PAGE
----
Birding: Where to See Birds
Birds can be found everywhere from city centres and industrial areas to the most luxuriant and ancient woodlands and reedy marshlands. Some can be very obvious like the Blackbirds and Robins in your garden, although both can be very inconspicuous at some times of the year when in woodlands. Some warblers skulk in the bottoms of bushes and reedbeds, occasionally calling to each other, keeping an eye on you, but at the same time being extremely difficult to see. The phrase, ‘keeping an eye on you’ is a very telling one because when you do manage to catch a sight of the bird it is often the eye that you see, peering at you through some gap in the foliage. Quite a number of birds play hide and seek with you in this way: the Great Spotted Woodpecker hides its body and peers out from behind a tree, while the Wheatear peers over the top of a rock.
Although birds live in almost every habitat the problem is often to find them. The beginner will have difficulty in picking out the same number of birds as the experienced birdwatcher and will wonder at the latter’s quickness, which can be despairing at times. Improving the sharpness of your eye is a matter of continual practice. By all means start out with an expert, who will pick out the bird for you, pointing out its shape as it preens or hunts against its natural background. What you are really trying to do at this stage is to learn the shape of all the different species you are likely to see, to learn the ‘bird image’ in a wide variety of backgrounds, so that you will not think for long that a knob on the branch of a gnarled old tree, or that an oddly shaped tuft of grass on the meadow or a rock on a hillside, is really a bird. Like almost everything else continual practice at searching will bring you the acuity to pick up quickly the ‘bird image’ whether it is stationary or moving.
How you look at birds will depend to some extent on whether you are walking through the countryside or just sitting quietly. If you are walking and you see a bird with your naked eye that needs identifying you will stop and look at it through your binoculars. However, if you choose a reasonably comfortable position and sit still preferably with the light and some cover behind you, you can sweep large vistas. If you are facing open ground, you can count Lapwings and Golden Plovers, or check the edge of a reed marsh for Herons, Coots and Moorhens or even the stealthy emergence of a Bittern. If you are by an estuary such a position is ideal for counting ducks and waders.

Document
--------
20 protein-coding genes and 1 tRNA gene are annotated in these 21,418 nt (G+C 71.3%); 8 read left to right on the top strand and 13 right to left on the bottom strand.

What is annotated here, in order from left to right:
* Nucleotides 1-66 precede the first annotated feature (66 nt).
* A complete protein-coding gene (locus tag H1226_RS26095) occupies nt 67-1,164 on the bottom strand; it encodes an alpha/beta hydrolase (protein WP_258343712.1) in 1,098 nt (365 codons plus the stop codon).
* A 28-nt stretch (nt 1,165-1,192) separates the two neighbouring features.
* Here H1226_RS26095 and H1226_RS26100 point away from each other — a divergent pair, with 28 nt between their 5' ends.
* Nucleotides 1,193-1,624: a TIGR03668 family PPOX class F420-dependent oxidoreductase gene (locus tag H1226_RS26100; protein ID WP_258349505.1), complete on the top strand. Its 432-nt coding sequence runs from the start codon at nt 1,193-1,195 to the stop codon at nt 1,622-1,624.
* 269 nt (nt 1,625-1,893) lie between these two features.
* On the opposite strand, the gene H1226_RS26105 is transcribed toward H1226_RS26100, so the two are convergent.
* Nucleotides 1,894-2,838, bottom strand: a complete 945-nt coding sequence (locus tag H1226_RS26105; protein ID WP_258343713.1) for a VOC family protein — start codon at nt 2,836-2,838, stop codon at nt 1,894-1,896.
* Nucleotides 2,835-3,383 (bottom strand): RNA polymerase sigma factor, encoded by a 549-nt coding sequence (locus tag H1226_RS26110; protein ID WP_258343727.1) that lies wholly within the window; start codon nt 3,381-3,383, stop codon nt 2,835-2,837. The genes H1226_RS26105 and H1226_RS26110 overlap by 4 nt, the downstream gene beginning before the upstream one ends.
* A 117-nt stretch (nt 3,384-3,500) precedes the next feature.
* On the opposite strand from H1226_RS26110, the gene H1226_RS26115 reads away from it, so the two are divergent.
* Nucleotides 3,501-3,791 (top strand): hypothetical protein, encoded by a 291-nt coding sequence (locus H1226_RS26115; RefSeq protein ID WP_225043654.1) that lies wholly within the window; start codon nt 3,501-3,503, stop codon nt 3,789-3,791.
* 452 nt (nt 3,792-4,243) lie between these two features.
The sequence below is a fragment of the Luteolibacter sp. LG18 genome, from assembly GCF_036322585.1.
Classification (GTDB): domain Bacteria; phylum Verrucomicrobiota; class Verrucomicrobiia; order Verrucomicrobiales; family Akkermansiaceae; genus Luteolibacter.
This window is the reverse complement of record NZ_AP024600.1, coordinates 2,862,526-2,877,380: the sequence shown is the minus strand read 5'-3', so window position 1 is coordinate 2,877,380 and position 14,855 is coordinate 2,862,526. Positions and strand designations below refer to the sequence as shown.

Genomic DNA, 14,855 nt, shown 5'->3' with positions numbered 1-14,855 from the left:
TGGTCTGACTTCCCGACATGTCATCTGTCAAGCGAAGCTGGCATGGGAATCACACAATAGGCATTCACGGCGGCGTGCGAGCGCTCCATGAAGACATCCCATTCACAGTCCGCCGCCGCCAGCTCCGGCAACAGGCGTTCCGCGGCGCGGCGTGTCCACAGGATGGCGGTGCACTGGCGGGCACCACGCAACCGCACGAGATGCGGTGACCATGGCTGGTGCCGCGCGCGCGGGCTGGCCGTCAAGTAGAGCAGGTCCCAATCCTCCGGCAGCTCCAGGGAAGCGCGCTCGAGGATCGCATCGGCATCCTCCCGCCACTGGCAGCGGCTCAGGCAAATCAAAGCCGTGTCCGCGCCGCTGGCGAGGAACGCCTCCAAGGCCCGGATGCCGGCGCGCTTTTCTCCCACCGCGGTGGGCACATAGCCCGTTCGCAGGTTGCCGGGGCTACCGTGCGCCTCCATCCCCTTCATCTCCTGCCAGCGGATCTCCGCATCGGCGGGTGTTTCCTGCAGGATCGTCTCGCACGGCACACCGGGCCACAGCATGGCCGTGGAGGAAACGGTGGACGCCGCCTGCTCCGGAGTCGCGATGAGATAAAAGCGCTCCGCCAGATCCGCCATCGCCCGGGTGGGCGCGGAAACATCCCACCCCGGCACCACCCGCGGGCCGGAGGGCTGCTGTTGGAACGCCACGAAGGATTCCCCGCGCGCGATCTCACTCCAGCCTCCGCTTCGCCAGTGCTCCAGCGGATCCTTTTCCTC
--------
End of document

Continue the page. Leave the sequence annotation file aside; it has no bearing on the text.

There are many exciting habitats throughout the British Isles and abroad but a birdwatcher-naturalist will find, in the long run, that his own ‘patch’ provides the most rewarding field of discovery.
Even living in towns is not a bar to birdwatching and many birdwatchers spend their weekends studying the distribution of birds in the parks and squares. London itself, particularly the area included in Greater London, has some remarkably good birdwatching areas in which much research has been done.
Many of the reserves in this country belong either to the Government’s Nature Conservancy Council or to voluntary conservation bodies, particularly the County Naturalists’ Trusts, the National Trust, the RSPB, the Society for the Promotion of Nature Conservation, the Wildfowl Trust and a few enterprising local bird clubs. The RSPB, annually produces details of the arrangements to visit its superb range of reserves, covering most habitat types.
While most of the properties owned by the organizations are areas of natural or semi-natural vegetation, the Wildfowl Trust specializes in collections of birds. At Slimbridge, Gloucestershire and Peakirk, Northamptonshire, you can see captive wildfowl at close quarters under very good conditions, which may help you solve identification problems. It has also recently been acquiring land as wildfowl refuges where waterfowl may be seen under much wilder conditions.
Your enjoyment of birds on your visits to these areas may be limited to just identifying and listing the birds you have seen. However, my pleasure has been much increased if I have been able to write up a fairly complete description of what I have seen on the visit. From geological maps you can discover the nature of the underlying rock and perhaps details about the soil. A description of the vegetation including the trees, the shrubs and the herb layer, as well as the amount of water present, is useful. You could also use the sort of habitat check-list that I mention in the Ecology and Habitat section. This will complement your notes on the bird life and if nothing else the complete description will be much more interesting if you return in later years. If you visit the place regularly over the years your notes may provide a basis for a history of vegetation and bird population changes.